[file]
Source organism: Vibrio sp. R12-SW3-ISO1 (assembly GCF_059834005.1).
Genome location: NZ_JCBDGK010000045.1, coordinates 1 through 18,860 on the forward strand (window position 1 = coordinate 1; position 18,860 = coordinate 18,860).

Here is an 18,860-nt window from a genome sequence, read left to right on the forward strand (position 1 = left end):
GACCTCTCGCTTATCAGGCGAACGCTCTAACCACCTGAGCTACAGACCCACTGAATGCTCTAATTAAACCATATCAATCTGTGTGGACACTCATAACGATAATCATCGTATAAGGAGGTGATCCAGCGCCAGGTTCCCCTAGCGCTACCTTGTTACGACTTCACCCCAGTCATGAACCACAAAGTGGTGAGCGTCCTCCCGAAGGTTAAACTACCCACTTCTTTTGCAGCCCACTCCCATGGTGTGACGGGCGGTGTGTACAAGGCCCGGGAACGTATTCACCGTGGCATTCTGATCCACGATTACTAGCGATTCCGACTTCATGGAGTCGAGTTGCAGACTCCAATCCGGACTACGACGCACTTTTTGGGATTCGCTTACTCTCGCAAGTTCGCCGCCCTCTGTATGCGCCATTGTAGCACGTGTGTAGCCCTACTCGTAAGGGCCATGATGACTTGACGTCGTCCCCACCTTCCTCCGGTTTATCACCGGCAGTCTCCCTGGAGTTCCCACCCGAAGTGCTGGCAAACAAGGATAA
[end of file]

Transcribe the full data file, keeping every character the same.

Source organism: Vibrio sp. R12-SW3-ISO1 (assembly GCF_059834005.1).
Genome location: NZ_JCBDGK010000045.1, coordinates 1 through 18,860 on the forward strand (window position 1 = coordinate 1; position 18,860 = coordinate 18,860).

Here is an 18,860-nt window from a genome sequence, read left to right on the forward strand (position 1 = left end):
GACCTCTCGCTTATCAGGCGAACGCTCTAACCACCTGAGCTACAGACCCACTGAATGCTCTAATTAAACCATATCAATCTGTGTGGACACTCATAACGATAATCATCGTATAAGGAGGTGATCCAGCGCCAGGTTCCCCTAGCGCTACCTTGTTACGACTTCACCCCAGTCATGAACCACAAAGTGGTGAGCGTCCTCCCGAAGGTTAAACTACCCACTTCTTTTGCAGCCCACTCCCATGGTGTGACGGGCGGTGTGTACAAGGCCCGGGAACGTATTCACCGTGGCATTCTGATCCACGATTACTAGCGATTCCGACTTCATGGAGTCGAGTTGCAGACTCCAATCCGGACTACGACGCACTTTTTGGGATTCGCTTACTCTCGCAAGTTCGCCGCCCTCTGTATGCGCCATTGTAGCACGTGTGTAGCCCTACTCGTAAGGGCCATGATGACTTGACGTCGTCCCCACCTTCCTCCGGTTTATCACCGGCAGTCTCCCTGGAGTTCCCACCCGAAGTGCTGGCAAACAAGGATAA